Agencies Trail Media Properties in Serving Marketers
It is an early failure for the agency business, and it comes down to this. Consumers are online. Advertisers are demanding advertising that works online, yet no one is giving it to them.
Agencies, particularly interactive agencies, have failed to deliver on the promise of interactive marketing. Recent studies expose this failure. According to investment bank Morgan Stanley, while 12 percent of the average American's media consumption time is spent online, less than 2 percent of ad spending is online. The audience is there. The advertising is not. And the audience is growing.
Historically, ad spending maps to consumer time spent in a medium. So it is easy to assume that this gap will close and that online ad spending will increase. But who will deliver the results?
Recent market research that we conducted showed a clear view of the conflicts affecting online ad spending. It is the agencies that turned out not to be meeting the needs of their customers that want to advertise online. It is the media properties that appear to be delivering and that are economically motivated to deliver.
Advertisers clearly indicated that they want measurable results. They want to be able to run a campaign and say exactly how much they paid for a new customer or new lead. They want names, they want to re-market to those names and they want to use promotional and direct marketing techniques to reach these customers.
These same advertisers complained that their agencies typically wanted to focus only on online branding and branding measurement. They acknowledge that online branding can be done, and can be effective -- but it is not what they are asking for.
Advertisers are looking for a return on investment. They are working with limited budgets and maintaining a strict adherence to an ROI model with the money they invest in online marketing.
But most types of agencies are not set up operationally to deliver the kind of interactive direct response-based or ROI-based measurable marketing programs that their clients are requesting.
Take traditional agencies. They are structured to deliver general advertising such as broadcast and print. Most are focused on brand building and "keeping the creative flame." So they tell clients that this type of advertising is important online as well, and complain among themselves that "the clients don't get it."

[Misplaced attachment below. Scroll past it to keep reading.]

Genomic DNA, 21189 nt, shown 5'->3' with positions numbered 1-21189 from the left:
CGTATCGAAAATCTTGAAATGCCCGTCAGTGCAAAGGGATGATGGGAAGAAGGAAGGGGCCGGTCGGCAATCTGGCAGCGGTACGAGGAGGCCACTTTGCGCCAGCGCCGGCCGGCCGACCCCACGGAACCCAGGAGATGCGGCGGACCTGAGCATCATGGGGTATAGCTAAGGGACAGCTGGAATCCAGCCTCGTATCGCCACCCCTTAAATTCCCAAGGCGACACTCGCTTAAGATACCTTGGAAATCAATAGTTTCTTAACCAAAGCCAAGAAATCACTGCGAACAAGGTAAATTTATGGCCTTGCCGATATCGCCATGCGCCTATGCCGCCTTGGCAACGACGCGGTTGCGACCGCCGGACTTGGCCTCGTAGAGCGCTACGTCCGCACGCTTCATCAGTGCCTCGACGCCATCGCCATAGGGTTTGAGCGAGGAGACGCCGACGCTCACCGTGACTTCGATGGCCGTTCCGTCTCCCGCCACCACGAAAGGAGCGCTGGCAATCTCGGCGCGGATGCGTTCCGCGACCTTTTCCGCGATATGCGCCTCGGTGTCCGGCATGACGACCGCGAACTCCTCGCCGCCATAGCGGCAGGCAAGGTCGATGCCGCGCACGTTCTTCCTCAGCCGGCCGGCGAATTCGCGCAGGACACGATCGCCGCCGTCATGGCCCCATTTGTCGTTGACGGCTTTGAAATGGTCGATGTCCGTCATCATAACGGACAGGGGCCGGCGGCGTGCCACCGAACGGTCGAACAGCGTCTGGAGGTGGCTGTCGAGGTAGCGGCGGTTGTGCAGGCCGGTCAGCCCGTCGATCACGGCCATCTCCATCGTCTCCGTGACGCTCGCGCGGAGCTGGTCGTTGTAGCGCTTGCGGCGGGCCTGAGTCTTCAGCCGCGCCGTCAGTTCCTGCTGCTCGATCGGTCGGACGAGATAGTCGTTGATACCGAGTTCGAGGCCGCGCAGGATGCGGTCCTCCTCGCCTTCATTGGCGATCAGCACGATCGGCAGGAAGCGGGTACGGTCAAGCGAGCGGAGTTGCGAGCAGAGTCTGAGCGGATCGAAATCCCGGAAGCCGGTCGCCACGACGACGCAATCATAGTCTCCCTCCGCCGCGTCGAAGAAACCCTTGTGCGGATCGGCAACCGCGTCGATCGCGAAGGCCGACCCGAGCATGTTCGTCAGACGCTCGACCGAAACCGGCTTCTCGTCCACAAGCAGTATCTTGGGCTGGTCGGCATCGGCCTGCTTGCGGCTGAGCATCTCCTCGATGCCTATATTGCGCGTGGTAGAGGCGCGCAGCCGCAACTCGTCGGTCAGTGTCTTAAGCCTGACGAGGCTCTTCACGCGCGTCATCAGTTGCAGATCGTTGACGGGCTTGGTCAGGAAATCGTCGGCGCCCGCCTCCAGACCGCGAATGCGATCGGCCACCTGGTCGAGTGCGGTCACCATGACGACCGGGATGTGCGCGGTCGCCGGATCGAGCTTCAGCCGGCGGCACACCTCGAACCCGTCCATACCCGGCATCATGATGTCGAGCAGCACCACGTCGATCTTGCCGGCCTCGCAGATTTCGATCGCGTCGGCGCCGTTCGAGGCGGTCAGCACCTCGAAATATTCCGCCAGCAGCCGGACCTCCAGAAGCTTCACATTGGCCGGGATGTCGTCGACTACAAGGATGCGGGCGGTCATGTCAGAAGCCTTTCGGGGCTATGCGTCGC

Traditional advertising agencies alone should not be faulted.
Interactive agencies also have failed to meet the online marketing needs of clients. Advertisers indicated that their interactive agencies typically wanted to deliver an "interactive brand experience" with a focus on high-end creative execution. Requests for measurable customer responses, according to interviews with advertisers, were generally scorned. What's more, because interactive agencies insist that nearly every campaign be custom-built for an advertiser, rather than using existing technology, the high cost makes it hard for the economics to work. Promotional and direct marketing agencies also have failed to deliver. While these agencies typically understand the value of interactive marketing and understand that clients are asking for measurable, response-based activity, in most cases these agencies lack the technological capabilities or resources to deliver.
Consulting companies such as Ernst & Young, New York, and Accenture, Chicago -- sensing an opportunity with their clients -- have started offering marketing strategy and services, particularly for online marketing. But like interactive agencies, they usually build their solutions from scratch, which is prohibitively expensive. They also lack executable experience in delivering marketing programs.
So advertisers have little choice among agencies and seemingly little hope of getting what they want -- response-based online advertising that delivers measurable results.
What is the solution?
According to our market research and evidence in the trade press, more clients are turning away from agencies and asking online media companies to deliver results. These companies, including AOL, Yahoo, MSN and CNET, are beginning to add value to their media properties with functionality such as name and data capture, promotional tools, sophisticated direct marketing and re-marketing applications.
Not surprisingly, online media properties are delivering these services because they are economically motivated to do so. With cost-per-thousand rates at an all-time low, it is the media properties that are properly reacting with tools that make online marketing more effective. Moving beyond "eyeballs," media properties are delivering more advanced marketing solutions, like those cited above, and making them available to advertisers. Where needed, they are bypassing the agencies.
In January, CNET broke with Interactive Advertising Bureau standards to deliver large-size ads with informational and name- and permission-capturing functionality. When the ads showed immediate results -- 400 percent better click-through and happy advertisers like Oracle -- the IAB quickly announced support for new, larger ad sizes. The New York Times and other media properties quickly announced that they would follow CNET's lead. Other sites like Yahoo and MSN are testing sophisticated "beyond-the-banner" marketing tools as advertisers increasingly are turning to online media properties for marketing direction.
Advertising dollars will shift to where the customers are -- and the customers are online. Those who can align themselves with the needs of their clients will win. Those who can make online advertising effective for their clients will win. And, yes, there will be winners and losers.